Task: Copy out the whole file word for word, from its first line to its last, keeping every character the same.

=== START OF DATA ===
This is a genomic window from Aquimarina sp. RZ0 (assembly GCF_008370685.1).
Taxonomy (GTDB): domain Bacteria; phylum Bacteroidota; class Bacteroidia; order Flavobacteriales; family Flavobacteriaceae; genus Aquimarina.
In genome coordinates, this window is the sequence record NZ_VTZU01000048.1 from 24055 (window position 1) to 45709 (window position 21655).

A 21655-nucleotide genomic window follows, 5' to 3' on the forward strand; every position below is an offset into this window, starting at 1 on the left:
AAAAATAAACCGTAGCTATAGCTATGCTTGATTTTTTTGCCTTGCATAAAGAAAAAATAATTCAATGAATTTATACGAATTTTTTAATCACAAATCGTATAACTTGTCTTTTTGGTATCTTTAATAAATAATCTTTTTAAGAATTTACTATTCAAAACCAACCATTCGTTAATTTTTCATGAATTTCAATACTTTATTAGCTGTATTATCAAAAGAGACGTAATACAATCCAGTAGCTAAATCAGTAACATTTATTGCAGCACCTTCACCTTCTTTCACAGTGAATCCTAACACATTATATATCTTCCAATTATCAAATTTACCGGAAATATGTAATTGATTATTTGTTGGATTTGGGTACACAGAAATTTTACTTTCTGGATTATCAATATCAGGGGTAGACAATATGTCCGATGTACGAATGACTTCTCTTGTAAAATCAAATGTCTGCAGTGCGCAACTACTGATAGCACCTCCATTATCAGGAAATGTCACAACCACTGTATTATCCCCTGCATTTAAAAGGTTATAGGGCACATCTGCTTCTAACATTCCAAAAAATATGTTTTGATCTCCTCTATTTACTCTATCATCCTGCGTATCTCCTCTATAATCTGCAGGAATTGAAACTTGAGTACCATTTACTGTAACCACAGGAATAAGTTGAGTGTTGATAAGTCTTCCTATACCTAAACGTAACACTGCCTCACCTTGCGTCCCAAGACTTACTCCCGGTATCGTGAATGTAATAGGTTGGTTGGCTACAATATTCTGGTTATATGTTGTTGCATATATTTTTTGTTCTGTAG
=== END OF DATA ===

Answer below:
This is a genomic window from Aquimarina sp. RZ0 (assembly GCF_008370685.1).
Taxonomy (GTDB): domain Bacteria; phylum Bacteroidota; class Bacteroidia; order Flavobacteriales; family Flavobacteriaceae; genus Aquimarina.
In genome coordinates, this window is the sequence record NZ_VTZU01000048.1 from 24055 (window position 1) to 45709 (window position 21655).

A 21655-nucleotide genomic window follows, 5' to 3' on the forward strand; every position below is an offset into this window, starting at 1 on the left:
AAAAATAAACCGTAGCTATAGCTATGCTTGATTTTTTTGCCTTGCATAAAGAAAAAATAATTCAATGAATTTATACGAATTTTTTAATCACAAATCGTATAACTTGTCTTTTTGGTATCTTTAATAAATAATCTTTTTAAGAATTTACTATTCAAAACCAACCATTCGTTAATTTTTCATGAATTTCAATACTTTATTAGCTGTATTATCAAAAGAGACGTAATACAATCCAGTAGCTAAATCAGTAACATTTATTGCAGCACCTTCACCTTCTTTCACAGTGAATCCTAACACATTATATATCTTCCAATTATCAAATTTACCGGAAATATGTAATTGATTATTTGTTGGATTTGGGTACACAGAAATTTTACTTTCTGGATTATCAATATCAGGGGTAGACAATATGTCCGATGTACGAATGACTTCTCTTGTAAAATCAAATGTCTGCAGTGCGCAACTACTGATAGCACCTCCATTATCAGGAAATGTCACAACCACTGTATTATCCCCTGCATTTAAAAGGTTATAGGGCACATCTGCTTCTAACATTCCAAAAAATATGTTTTGATCTCCTCTATTTACTCTATCATCCTGCGTATCTCCTCTATAATCTGCAGGAATTGAAACTTGAGTACCATTTACTGTAACCACAGGAATAAGTTGAGTGTTGATAAGTCTTCCTATACCTAAACGTAACACTGCCTCACCTTGCGTCCCAAGACTTACTCCCGGTATCGTGAATGTAATAGGTTGGTTGGCTACAATATTCTGGTTATATGTTGTTGCATATATTTTTTGTTCTGTAG